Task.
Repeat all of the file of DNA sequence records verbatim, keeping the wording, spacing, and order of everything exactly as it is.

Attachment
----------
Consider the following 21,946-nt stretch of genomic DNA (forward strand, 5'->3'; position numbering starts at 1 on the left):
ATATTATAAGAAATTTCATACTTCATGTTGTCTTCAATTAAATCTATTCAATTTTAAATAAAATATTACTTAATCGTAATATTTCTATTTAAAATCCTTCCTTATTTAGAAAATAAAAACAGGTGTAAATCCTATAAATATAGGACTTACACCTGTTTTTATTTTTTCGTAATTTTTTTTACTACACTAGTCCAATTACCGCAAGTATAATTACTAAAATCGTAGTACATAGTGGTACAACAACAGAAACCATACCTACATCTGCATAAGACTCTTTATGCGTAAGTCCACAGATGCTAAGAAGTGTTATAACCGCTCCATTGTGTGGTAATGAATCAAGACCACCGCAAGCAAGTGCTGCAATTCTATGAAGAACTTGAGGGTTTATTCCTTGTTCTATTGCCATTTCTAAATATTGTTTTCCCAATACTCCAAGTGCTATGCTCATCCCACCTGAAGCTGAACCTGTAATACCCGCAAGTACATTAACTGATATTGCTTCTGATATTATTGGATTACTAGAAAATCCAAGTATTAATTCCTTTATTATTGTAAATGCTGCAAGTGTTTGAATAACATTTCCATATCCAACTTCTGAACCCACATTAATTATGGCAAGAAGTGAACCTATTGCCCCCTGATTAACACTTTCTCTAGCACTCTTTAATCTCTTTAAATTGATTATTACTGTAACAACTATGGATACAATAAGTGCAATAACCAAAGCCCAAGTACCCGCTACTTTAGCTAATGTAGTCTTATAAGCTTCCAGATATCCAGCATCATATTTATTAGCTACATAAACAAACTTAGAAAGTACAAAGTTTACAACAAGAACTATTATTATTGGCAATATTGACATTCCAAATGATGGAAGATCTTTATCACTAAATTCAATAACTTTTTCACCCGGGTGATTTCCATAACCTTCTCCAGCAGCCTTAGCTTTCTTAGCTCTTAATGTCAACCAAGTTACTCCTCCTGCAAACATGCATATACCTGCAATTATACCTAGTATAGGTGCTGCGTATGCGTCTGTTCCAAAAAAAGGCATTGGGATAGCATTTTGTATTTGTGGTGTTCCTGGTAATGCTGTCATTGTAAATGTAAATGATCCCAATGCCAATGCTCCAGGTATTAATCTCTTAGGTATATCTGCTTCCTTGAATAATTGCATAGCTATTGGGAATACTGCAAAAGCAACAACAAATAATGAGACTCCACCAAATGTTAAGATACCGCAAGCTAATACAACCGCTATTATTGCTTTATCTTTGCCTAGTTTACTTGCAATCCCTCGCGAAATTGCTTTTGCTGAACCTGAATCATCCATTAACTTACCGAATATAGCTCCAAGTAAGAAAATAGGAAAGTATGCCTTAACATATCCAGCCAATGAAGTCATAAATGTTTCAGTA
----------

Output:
Consider the following 21,946-nt stretch of genomic DNA (forward strand, 5'->3'; position numbering starts at 1 on the left):
ATATTATAAGAAATTTCATACTTCATGTTGTCTTCAATTAAATCTATTCAATTTTAAATAAAATATTACTTAATCGTAATATTTCTATTTAAAATCCTTCCTTATTTAGAAAATAAAAACAGGTGTAAATCCTATAAATATAGGACTTACACCTGTTTTTATTTTTTCGTAATTTTTTTTACTACACTAGTCCAATTACCGCAAGTATAATTACTAAAATCGTAGTACATAGTGGTACAACAACAGAAACCATACCTACATCTGCATAAGACTCTTTATGCGTAAGTCCACAGATGCTAAGAAGTGTTATAACCGCTCCATTGTGTGGTAATGAATCAAGACCACCGCAAGCAAGTGCTGCAATTCTATGAAGAACTTGAGGGTTTATTCCTTGTTCTATTGCCATTTCTAAATATTGTTTTCCCAATACTCCAAGTGCTATGCTCATCCCACCTGAAGCTGAACCTGTAATACCCGCAAGTACATTAACTGATATTGCTTCTGATATTATTGGATTACTAGAAAATCCAAGTATTAATTCCTTTATTATTGTAAATGCTGCAAGTGTTTGAATAACATTTCCATATCCAACTTCTGAACCCACATTAATTATGGCAAGAAGTGAACCTATTGCCCCCTGATTAACACTTTCTCTAGCACTCTTTAATCTCTTTAAATTGATTATTACTGTAACAACTATGGATACAATAAGTGCAATAACCAAAGCCCAAGTACCCGCTACTTTAGCTAATGTAGTCTTATAAGCTTCCAGATATCCAGCATCATATTTATTAGCTACATAAACAAACTTAGAAAGTACAAAGTTTACAACAAGAACTATTATTATTGGCAATATTGACATTCCAAATGATGGAAGATCTTTATCACTAAATTCAATAACTTTTTCACCCGGGTGATTTCCATAACCTTCTCCAGCAGCCTTAGCTTTCTTAGCTCTTAATGTCAACCAAGTTACTCCTCCTGCAAACATGCATATACCTGCAATTATACCTAGTATAGGTGCTGCGTATGCGTCTGTTCCAAAAAAAGGCATTGGGATAGCATTTTGTATTTGTGGTGTTCCTGGTAATGCTGTCATTGTAAATGTAAATGATCCCAATGCCAATGCTCCAGGTATTAATCTCTTAGGTATATCTGCTTCCTTGAATAATTGCATAGCTATTGGGAATACTGCAAAAGCAACAACAAATAATGAGACTCCACCAAATGTTAAGATACCGCAAGCTAATACAACCGCTATTATTGCTTTATCTTTGCCTAGTTTACTTGCAATCCCTCGCGAAATTGCTTTTGCTGAACCTGAATCATCCATTAACTTACCGAATATAGCTCCAAGTAAGAAAATAGGAAAGTATGCCTTAACATATCCAGCCAATGAAGTCATAAATGTTTCAGTA